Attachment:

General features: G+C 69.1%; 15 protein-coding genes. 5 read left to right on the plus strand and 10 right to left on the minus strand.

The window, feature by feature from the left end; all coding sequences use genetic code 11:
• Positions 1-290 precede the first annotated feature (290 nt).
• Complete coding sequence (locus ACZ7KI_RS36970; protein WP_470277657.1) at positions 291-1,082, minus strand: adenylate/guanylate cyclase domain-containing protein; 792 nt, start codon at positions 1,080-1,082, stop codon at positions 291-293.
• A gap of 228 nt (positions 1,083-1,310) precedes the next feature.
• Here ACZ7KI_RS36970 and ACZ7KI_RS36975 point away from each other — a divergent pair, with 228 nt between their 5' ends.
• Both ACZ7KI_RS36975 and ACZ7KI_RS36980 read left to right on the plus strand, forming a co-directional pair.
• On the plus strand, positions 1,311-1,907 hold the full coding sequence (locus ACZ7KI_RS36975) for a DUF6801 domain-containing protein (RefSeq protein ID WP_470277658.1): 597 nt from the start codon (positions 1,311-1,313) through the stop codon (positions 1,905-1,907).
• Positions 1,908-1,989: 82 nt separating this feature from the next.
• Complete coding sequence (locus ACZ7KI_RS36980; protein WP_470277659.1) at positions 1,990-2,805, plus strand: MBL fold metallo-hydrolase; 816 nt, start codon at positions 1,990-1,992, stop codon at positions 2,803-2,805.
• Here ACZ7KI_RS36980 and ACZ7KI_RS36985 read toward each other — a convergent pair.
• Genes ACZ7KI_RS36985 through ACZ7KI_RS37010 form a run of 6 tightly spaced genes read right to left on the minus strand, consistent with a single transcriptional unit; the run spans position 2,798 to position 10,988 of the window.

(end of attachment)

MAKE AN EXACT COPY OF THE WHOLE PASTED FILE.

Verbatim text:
General features: G+C 69.1%; 15 protein-coding genes. 5 read left to right on the plus strand and 10 right to left on the minus strand.

The window, feature by feature from the left end; all coding sequences use genetic code 11:
• Positions 1-290 precede the first annotated feature (290 nt).
• Complete coding sequence (locus ACZ7KI_RS36970; protein WP_470277657.1) at positions 291-1,082, minus strand: adenylate/guanylate cyclase domain-containing protein; 792 nt, start codon at positions 1,080-1,082, stop codon at positions 291-293.
• A gap of 228 nt (positions 1,083-1,310) precedes the next feature.
• Here ACZ7KI_RS36970 and ACZ7KI_RS36975 point away from each other — a divergent pair, with 228 nt between their 5' ends.
• Both ACZ7KI_RS36975 and ACZ7KI_RS36980 read left to right on the plus strand, forming a co-directional pair.
• On the plus strand, positions 1,311-1,907 hold the full coding sequence (locus ACZ7KI_RS36975) for a DUF6801 domain-containing protein (RefSeq protein ID WP_470277658.1): 597 nt from the start codon (positions 1,311-1,313) through the stop codon (positions 1,905-1,907).
• Positions 1,908-1,989: 82 nt separating this feature from the next.
• Complete coding sequence (locus ACZ7KI_RS36980; protein WP_470277659.1) at positions 1,990-2,805, plus strand: MBL fold metallo-hydrolase; 816 nt, start codon at positions 1,990-1,992, stop codon at positions 2,803-2,805.
• Here ACZ7KI_RS36980 and ACZ7KI_RS36985 read toward each other — a convergent pair.
• Genes ACZ7KI_RS36985 through ACZ7KI_RS37010 form a run of 6 tightly spaced genes read right to left on the minus strand, consistent with a single transcriptional unit; the run spans position 2,798 to position 10,988 of the window.